I have worked in education for over twenty years. When August hits, we know that summer has ended for us. The pace picks up quickly as the days get closer to September and the level of anxiety begins to rise. By the end of the month, we are in an all out sprint. Will all our installs be done in time? Will our maintenance work get done in time? What about the training that has to happen with the new faculty and staff members that are coming on board. Max Goodwin, the head doctor from the NBC show “New Amsterdam” always asks his staff, “How can I help?” Now that we are into September, here are some ideas for firms who want to ask me that question and are looking to build some new business and relationships.
While my college does not completely shut down over the summer, we slow down during those months. Various conferences and camps take place, but there is enough slow down for us to take preventative maintenance to rooms. This is not a sexy job by any means. It involves moving around every space and installation on campus (we have more than 140 and we’re a small campus) and making sure the basic maintenance is done. This may include changing out projector filters and changing out lamps. Yes, in higher ed we still have many projectors that are not laser and require this work. It also may include things like cleaning out the fans in systems, making sure batteries in UPSes are changed out. Maybe even doing some simple work like installing UPSes in classrooms. Over the course of the school year, emergency fixes may have been put into place and making these permanent by cleaning up the install and updating the drawings and databases needs to happen.
Checks for the Upcoming Year
Another time consuming task for staff is the checking of every single classroom. We need someone to go through and turn everything on, verify that all programming is working and all sound and video is working from all of the various devices. This task, if done correctly, can take 10-20 minutes per space. It has to be a different process than the preventative maintenance process, because that happens earlier in the year. We don’t want to fix something in a room in June, to have it stop working in July without anyone knowing, and get stuck at the beginning of the school year.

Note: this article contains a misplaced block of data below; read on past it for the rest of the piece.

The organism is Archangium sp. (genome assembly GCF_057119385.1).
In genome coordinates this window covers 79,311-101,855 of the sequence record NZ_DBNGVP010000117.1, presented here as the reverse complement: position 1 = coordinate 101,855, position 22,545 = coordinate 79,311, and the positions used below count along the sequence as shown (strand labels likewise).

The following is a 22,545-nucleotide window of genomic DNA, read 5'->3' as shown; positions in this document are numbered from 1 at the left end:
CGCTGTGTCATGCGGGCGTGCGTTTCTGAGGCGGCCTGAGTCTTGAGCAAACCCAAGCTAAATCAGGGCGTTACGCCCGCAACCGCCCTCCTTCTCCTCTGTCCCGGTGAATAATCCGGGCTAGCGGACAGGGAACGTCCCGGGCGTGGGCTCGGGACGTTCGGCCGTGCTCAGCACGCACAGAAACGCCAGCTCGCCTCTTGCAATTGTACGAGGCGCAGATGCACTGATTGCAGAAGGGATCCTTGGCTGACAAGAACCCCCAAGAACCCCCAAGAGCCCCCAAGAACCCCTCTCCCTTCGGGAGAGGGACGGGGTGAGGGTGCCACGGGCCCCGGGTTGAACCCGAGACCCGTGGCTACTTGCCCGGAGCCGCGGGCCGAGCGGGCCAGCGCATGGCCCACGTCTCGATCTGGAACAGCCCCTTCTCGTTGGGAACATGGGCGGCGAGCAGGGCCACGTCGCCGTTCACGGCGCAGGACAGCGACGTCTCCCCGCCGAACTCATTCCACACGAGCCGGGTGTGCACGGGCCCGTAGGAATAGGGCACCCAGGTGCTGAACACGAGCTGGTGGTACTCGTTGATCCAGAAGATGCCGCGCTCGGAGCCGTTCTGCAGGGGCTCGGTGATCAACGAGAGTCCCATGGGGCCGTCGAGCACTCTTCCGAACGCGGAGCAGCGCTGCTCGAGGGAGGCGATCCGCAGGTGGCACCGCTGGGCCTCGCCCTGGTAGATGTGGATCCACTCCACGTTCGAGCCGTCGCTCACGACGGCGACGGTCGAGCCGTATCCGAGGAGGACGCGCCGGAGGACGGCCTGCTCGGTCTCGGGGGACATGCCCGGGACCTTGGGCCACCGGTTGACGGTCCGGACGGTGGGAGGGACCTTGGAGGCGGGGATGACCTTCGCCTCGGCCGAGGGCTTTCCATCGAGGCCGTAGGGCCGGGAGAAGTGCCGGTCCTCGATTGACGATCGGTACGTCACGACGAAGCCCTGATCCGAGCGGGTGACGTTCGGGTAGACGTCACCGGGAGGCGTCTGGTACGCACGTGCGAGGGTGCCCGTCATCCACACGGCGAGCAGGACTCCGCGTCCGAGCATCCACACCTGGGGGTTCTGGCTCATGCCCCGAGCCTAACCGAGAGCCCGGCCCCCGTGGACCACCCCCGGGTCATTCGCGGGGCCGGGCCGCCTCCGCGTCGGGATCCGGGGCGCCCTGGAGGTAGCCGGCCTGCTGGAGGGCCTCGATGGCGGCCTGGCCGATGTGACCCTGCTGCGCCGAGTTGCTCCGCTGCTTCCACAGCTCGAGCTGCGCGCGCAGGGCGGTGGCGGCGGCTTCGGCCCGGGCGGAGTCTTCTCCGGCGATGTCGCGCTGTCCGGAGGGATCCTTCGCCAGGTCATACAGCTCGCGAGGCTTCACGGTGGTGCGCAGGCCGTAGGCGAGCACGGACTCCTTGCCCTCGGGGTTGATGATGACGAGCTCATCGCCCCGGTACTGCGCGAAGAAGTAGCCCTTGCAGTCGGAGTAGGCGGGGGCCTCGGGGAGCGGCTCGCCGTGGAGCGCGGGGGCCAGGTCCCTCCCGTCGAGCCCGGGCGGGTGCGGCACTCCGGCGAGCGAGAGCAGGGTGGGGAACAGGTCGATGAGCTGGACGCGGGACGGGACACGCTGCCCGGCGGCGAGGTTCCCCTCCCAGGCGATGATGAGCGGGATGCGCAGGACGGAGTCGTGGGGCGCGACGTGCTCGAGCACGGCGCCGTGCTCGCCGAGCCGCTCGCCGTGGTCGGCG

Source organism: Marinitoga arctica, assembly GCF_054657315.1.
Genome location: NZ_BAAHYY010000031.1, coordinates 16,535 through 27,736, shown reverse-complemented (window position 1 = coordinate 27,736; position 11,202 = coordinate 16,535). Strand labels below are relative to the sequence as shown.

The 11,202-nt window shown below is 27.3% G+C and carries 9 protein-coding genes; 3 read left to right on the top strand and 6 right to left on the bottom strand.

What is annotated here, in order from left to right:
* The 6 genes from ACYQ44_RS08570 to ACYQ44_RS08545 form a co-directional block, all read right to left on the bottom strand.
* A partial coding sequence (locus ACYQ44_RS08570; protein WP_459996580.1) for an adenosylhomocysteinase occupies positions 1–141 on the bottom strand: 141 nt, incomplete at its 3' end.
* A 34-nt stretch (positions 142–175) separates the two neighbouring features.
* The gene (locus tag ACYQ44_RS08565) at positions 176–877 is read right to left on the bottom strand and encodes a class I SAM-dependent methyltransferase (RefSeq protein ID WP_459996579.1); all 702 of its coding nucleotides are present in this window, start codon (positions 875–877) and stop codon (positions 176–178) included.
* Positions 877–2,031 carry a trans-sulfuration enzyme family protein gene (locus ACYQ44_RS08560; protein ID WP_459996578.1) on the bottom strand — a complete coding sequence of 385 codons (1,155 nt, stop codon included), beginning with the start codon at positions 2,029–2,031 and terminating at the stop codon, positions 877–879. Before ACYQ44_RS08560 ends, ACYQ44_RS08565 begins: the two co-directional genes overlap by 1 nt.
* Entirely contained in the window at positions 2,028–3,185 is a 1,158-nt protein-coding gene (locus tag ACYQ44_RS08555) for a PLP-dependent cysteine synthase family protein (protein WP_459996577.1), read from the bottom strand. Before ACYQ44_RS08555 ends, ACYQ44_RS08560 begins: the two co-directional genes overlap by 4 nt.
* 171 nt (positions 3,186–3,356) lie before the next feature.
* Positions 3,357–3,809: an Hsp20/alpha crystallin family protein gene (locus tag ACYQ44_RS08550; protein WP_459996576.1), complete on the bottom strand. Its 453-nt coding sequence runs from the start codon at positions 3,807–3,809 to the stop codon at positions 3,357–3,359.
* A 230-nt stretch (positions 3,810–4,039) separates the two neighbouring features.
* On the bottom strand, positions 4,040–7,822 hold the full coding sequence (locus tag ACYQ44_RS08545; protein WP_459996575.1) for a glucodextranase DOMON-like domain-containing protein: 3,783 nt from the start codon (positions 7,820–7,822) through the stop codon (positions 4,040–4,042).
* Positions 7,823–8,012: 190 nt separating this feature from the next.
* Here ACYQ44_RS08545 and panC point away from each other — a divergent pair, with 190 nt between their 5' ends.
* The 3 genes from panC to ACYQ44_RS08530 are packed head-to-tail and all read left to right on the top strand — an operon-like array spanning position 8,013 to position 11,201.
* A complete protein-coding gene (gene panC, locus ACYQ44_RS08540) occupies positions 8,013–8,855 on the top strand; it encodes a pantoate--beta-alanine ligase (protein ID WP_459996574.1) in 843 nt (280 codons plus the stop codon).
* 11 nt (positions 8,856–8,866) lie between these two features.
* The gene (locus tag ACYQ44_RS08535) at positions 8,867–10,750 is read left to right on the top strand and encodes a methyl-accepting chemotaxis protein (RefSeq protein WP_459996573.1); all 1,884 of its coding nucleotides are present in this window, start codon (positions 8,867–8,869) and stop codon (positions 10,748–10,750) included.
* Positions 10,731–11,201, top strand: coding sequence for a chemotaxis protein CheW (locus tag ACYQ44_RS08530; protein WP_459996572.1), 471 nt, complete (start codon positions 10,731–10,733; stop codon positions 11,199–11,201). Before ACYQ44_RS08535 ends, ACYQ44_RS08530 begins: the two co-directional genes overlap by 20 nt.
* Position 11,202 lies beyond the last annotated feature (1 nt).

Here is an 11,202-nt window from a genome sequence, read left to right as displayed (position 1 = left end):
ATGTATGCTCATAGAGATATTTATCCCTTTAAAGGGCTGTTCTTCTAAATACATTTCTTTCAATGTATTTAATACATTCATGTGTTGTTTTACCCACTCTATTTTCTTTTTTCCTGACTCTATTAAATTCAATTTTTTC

There are about eight weeks from August to September where our staff works over 40 hours per week on a regular basis. We are staffed well enough, even for the busy time, as long as all our staff are healthy and present. However, if someone gets sick, or leaves the school, we would be in a serious pinch. This happened to us in late August several years ago. Having the knowledge that an integrator could give us a person to temporarily step into that role would be very valuable.
There are likely some firms who would not be interested in these tasks. But this provides real value to me as an education customer. I want my staff working on things that provides true long term value for the college, so them performing our installs during the summer months makes sense. They are going to be the one to go to an emergency call to a classroom; they need to know how it was installed and programmed. However, for them to go around and do maintenance or checks does not provide long term value. It needs to be done and provides value, but not long-term value. This is the perfect opportunity for the integration firm. It also provides value for the integration firm in several ways. First, and most obviously, they are going to charge me something for this service and they ought to charge me an amount that makes sense for them. Clearly, I don’t expect them to lose money. Second, and maybe most important, is they are developing a relationship with me. We deal with many firms still who want to sell us equipment, and do installs, but they don’t focus on relationship building. Tangential to that relationship is that the integrator will get a detailed view of what we do and what we have on campus. They can use that knowledge down the road in bidding processes and helping us understand how new products fit our needs. Finally, they can hire a rookie in the industry and use these jobs as on the job training, since we don’t need the most experienced AV tech to be doing them.